15 October 2004
Public sector procurement is facing radical reform as regulators this week moved to break up anti-competitive markets and MPs demanded greater professionalism from civil servants responsible for negotiating contracts.
The Office of Fair Trading is considering whether to launch full investigations into nine public sector procurement markets because initial research, conducted by external consultants, has found evidence of over-reliance on a few large suppliers.
At the same time, senior backbench MPs on the Public Accounts Committee have criticised the 'short supply' of procurement skills among government staff. They say just 23% of designated procurement staff have a relevant professional qualification.
MPs are calling on all Whitehall departments to appoint a commercial director, appropriately qualified and with a seat on the management board, to take responsibility for private sector relationships.
The committee is also urging the Office of Government Commerce, under new director John Oughton, to exploit its clout with the Treasury to adopt a more aggressive stance towards departments that fail to manage procurement projects properly.
'The OGC should consider engaging the Treasury's authority to control expenditure as a lever against departments that choose to proceed in the face of successive red or amber warnings.'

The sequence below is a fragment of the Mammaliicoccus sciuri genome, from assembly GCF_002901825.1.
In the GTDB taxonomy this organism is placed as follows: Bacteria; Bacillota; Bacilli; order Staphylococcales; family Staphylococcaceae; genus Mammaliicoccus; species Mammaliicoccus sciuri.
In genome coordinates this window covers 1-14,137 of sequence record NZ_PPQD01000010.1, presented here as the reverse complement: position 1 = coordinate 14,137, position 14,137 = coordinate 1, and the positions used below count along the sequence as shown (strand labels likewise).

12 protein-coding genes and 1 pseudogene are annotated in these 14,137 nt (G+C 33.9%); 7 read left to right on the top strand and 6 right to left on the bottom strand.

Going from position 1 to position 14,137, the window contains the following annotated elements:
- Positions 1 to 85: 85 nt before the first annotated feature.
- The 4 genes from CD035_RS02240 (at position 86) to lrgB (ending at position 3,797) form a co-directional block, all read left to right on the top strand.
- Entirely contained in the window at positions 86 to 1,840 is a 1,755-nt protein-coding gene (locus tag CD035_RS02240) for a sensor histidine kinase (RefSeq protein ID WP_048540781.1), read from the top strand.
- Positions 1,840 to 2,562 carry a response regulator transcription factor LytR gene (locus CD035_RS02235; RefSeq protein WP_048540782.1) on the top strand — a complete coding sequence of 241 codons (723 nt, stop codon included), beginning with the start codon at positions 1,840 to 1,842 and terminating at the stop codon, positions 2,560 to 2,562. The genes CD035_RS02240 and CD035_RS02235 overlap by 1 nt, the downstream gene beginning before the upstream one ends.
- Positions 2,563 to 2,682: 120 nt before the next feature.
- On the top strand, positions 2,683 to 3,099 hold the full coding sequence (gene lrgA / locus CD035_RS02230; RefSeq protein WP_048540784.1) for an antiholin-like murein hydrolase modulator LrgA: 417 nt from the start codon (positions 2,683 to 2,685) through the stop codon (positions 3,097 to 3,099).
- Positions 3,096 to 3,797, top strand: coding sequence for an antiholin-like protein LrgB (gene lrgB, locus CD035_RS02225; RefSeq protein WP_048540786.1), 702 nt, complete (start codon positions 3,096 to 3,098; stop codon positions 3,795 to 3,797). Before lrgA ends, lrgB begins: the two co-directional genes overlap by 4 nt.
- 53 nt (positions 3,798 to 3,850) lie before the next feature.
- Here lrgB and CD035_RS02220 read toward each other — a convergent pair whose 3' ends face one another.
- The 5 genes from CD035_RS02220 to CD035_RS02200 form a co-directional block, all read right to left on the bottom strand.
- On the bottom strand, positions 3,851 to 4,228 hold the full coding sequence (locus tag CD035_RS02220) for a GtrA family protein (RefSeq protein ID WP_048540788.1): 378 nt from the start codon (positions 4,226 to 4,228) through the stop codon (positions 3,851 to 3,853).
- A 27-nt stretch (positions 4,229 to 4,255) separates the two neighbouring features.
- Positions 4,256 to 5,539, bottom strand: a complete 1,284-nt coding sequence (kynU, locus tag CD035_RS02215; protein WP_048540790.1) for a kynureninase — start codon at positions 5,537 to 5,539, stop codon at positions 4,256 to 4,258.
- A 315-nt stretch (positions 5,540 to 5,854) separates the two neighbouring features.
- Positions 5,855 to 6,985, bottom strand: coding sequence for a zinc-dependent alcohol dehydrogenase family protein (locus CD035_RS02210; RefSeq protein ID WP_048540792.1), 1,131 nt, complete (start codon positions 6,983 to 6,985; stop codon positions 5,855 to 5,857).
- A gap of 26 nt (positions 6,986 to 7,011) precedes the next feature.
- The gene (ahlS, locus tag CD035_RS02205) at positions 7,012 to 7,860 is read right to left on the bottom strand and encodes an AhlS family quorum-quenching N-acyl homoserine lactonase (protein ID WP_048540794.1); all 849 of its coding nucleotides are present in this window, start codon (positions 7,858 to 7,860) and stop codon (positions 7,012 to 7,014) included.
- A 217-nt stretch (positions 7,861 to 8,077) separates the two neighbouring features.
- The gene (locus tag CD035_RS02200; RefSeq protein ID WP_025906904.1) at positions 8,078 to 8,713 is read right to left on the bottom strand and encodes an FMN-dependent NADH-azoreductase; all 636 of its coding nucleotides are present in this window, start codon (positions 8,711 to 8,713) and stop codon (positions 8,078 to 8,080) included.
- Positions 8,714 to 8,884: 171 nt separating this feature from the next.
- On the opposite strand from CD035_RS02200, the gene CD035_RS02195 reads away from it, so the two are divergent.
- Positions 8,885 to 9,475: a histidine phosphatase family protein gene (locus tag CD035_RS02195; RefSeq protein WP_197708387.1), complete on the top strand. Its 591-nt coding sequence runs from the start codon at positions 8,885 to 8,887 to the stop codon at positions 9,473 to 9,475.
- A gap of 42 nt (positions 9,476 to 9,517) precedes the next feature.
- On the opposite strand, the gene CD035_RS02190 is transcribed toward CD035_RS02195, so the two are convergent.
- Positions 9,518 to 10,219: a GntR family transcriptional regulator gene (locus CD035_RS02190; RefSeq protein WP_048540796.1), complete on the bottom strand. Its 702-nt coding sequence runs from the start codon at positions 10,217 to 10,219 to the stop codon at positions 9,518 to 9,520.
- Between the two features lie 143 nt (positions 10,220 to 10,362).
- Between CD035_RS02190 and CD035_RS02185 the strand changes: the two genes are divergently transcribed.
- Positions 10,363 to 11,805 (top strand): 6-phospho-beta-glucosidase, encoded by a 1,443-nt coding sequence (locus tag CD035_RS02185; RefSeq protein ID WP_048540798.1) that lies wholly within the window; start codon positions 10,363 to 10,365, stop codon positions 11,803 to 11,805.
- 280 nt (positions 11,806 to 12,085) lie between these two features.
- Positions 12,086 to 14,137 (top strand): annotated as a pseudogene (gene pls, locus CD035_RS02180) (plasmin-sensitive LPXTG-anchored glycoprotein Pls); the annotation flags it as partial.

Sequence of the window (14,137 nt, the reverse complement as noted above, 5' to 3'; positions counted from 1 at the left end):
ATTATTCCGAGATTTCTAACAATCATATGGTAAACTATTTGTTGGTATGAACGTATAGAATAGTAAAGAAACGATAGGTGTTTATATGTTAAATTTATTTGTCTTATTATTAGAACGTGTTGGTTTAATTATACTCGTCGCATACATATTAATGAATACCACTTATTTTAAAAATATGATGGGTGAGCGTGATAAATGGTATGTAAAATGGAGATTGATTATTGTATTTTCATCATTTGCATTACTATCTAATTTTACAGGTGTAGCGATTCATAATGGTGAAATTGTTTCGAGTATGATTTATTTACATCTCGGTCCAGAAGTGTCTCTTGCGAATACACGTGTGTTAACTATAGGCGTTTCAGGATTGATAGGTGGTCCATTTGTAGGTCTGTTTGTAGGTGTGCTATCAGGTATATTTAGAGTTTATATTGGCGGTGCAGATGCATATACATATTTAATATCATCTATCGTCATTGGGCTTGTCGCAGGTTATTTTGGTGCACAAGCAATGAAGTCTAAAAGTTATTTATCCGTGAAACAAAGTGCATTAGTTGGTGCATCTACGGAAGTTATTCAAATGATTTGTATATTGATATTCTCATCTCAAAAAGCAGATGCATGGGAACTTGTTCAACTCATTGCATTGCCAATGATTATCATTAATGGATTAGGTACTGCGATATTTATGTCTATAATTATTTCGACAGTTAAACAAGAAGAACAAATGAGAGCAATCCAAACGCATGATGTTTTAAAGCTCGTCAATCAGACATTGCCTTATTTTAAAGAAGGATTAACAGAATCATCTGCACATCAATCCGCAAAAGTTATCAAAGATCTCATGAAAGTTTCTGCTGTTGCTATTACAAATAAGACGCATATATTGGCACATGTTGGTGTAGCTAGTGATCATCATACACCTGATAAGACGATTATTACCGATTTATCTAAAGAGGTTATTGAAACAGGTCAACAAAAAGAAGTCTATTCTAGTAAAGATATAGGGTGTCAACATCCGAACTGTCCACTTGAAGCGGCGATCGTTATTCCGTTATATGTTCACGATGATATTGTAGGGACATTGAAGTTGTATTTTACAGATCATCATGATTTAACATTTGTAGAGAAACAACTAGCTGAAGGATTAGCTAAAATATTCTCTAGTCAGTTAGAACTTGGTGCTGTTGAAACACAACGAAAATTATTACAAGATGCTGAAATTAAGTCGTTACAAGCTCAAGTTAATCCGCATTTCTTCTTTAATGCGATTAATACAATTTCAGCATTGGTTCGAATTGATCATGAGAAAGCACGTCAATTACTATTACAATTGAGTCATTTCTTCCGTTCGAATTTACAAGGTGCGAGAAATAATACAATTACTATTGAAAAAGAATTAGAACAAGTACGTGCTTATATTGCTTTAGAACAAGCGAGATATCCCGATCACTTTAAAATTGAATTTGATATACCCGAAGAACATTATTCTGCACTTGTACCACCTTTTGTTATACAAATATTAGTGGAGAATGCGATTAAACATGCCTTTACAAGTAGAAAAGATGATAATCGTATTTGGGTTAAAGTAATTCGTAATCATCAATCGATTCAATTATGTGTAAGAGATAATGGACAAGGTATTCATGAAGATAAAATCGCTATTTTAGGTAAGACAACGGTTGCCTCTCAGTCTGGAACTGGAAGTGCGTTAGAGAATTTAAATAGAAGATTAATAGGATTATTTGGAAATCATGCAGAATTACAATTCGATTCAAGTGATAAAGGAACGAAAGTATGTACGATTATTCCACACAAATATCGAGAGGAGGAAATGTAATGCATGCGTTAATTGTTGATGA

MPs published their report on October 14, two days after OFT investigators revealed their preliminary conclusions.
These suggested that in areas such as health services, construction and civil engineering, and office machinery and computers, smaller suppliers are being shut out from lucrative public contracts.
The concern is that risk-averse government departments award contracts to established firms in preference to smaller, unknown suppliers.
The fear is that they are failing to use their buyer power to achieve greater value for money. The £21.5bn efficiency drive headed by Sir Peter Gershon is relying on £7.15bn in savings on procurement to meet the target.
'Any failure of procurement that jeopardises the ability of the public sector to provide services is highly visible,' the consultants' report says. 'This may lead to an overly strong incentive to limit participation in public tenders to large and reputable firms.'
The OFT intends to carry out further 'empirical analysis' before deciding which markets to investigate fully.
But Norman Rose, director general of the Business Services Association, told Public Finance that the OFT's investigation is a 'distraction' from the real business of reforming public services.
He said: 'Contracts have to be large and the penalties onerous, so that companies deliver. If a small company takes one on, it could break them if it goes wrong.'
John Williams, director of public services at the CBI, said: 'There is a danger of taking competition policy principles that are used in the rest of the economy and applying them wholesale to the public sector.'